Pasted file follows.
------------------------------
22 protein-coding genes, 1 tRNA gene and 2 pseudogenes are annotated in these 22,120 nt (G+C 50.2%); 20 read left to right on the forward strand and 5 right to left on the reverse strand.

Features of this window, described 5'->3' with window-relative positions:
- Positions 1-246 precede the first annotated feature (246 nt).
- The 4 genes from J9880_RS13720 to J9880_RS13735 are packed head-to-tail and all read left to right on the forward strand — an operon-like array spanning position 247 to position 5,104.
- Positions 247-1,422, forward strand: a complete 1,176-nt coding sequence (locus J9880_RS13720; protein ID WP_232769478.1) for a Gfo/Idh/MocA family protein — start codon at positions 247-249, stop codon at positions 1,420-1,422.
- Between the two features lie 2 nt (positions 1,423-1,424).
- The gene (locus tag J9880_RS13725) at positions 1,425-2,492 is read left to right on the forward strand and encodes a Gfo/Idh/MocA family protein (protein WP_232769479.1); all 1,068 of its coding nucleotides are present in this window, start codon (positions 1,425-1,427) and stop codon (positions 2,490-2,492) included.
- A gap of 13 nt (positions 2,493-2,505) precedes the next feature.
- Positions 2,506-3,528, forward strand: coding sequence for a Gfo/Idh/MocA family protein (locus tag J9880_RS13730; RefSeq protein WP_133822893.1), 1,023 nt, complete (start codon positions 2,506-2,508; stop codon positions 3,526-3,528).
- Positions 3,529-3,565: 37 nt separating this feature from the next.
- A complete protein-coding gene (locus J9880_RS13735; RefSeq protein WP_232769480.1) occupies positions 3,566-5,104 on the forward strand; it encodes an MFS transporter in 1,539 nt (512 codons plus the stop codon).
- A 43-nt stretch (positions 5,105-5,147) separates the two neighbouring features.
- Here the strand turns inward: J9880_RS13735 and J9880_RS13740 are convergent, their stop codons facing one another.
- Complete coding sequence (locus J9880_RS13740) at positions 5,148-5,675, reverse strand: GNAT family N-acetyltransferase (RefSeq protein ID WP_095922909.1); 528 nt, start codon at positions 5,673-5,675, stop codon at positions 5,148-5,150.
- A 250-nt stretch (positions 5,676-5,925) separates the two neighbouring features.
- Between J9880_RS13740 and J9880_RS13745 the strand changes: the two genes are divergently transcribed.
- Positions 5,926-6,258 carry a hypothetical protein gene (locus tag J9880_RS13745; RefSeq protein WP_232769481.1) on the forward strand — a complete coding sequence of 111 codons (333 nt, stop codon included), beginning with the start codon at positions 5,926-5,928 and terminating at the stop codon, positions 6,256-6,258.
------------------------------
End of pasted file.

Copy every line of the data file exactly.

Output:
22 protein-coding genes, 1 tRNA gene and 2 pseudogenes are annotated in these 22,120 nt (G+C 50.2%); 20 read left to right on the forward strand and 5 right to left on the reverse strand.

Features of this window, described 5'->3' with window-relative positions:
- Positions 1-246 precede the first annotated feature (246 nt).
- The 4 genes from J9880_RS13720 to J9880_RS13735 are packed head-to-tail and all read left to right on the forward strand — an operon-like array spanning position 247 to position 5,104.
- Positions 247-1,422, forward strand: a complete 1,176-nt coding sequence (locus J9880_RS13720; protein ID WP_232769478.1) for a Gfo/Idh/MocA family protein — start codon at positions 247-249, stop codon at positions 1,420-1,422.
- Between the two features lie 2 nt (positions 1,423-1,424).
- The gene (locus tag J9880_RS13725) at positions 1,425-2,492 is read left to right on the forward strand and encodes a Gfo/Idh/MocA family protein (protein WP_232769479.1); all 1,068 of its coding nucleotides are present in this window, start codon (positions 1,425-1,427) and stop codon (positions 2,490-2,492) included.
- A gap of 13 nt (positions 2,493-2,505) precedes the next feature.
- Positions 2,506-3,528, forward strand: coding sequence for a Gfo/Idh/MocA family protein (locus tag J9880_RS13730; RefSeq protein WP_133822893.1), 1,023 nt, complete (start codon positions 2,506-2,508; stop codon positions 3,526-3,528).
- Positions 3,529-3,565: 37 nt separating this feature from the next.
- A complete protein-coding gene (locus J9880_RS13735; RefSeq protein WP_232769480.1) occupies positions 3,566-5,104 on the forward strand; it encodes an MFS transporter in 1,539 nt (512 codons plus the stop codon).
- A 43-nt stretch (positions 5,105-5,147) separates the two neighbouring features.
- Here the strand turns inward: J9880_RS13735 and J9880_RS13740 are convergent, their stop codons facing one another.
- Complete coding sequence (locus J9880_RS13740) at positions 5,148-5,675, reverse strand: GNAT family N-acetyltransferase (RefSeq protein ID WP_095922909.1); 528 nt, start codon at positions 5,673-5,675, stop codon at positions 5,148-5,150.
- A 250-nt stretch (positions 5,676-5,925) separates the two neighbouring features.
- Between J9880_RS13740 and J9880_RS13745 the strand changes: the two genes are divergently transcribed.
- Positions 5,926-6,258 carry a hypothetical protein gene (locus tag J9880_RS13745; RefSeq protein WP_232769481.1) on the forward strand — a complete coding sequence of 111 codons (333 nt, stop codon included), beginning with the start codon at positions 5,926-5,928 and terminating at the stop codon, positions 6,256-6,258.